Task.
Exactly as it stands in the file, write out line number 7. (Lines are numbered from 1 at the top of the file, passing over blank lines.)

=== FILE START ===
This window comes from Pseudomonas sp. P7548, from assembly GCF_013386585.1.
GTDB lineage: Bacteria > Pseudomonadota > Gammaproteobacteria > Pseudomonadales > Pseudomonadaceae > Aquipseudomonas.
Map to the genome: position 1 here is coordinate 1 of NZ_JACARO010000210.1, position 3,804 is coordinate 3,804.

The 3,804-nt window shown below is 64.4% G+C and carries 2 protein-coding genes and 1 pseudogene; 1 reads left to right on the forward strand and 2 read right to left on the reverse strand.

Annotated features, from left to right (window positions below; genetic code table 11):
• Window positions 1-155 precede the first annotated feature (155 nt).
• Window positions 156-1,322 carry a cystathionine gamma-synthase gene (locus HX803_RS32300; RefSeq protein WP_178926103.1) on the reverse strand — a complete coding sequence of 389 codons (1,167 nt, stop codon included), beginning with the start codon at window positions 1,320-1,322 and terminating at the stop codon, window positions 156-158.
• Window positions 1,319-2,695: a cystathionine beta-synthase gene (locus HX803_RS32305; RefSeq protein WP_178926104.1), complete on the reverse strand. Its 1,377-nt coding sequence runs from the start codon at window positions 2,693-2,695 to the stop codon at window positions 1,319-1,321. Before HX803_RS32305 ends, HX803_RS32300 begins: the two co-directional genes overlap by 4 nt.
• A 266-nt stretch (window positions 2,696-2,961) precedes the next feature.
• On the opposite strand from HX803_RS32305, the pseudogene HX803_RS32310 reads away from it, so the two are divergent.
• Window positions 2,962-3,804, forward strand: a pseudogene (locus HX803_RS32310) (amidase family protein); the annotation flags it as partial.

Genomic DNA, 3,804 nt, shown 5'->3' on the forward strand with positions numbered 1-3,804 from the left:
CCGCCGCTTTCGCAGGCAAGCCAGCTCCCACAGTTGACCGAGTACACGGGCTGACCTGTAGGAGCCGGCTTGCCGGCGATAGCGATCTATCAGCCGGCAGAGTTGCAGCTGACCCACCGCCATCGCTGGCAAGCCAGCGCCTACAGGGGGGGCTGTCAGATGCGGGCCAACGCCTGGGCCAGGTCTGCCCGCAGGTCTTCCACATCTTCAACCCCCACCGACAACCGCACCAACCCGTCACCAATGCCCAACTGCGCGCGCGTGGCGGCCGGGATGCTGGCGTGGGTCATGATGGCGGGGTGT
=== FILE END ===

• Window positions 156-1,322 carry a cystathionine gamma-synthase gene (locus HX803_RS32300; RefSeq protein WP_178926103.1) on the reverse strand — a complete coding sequence of 389 codons (1,167 nt, stop codon included), beginning with the start codon at window positions 1,320-1,322 and terminating at the stop codon, window positions 156-158.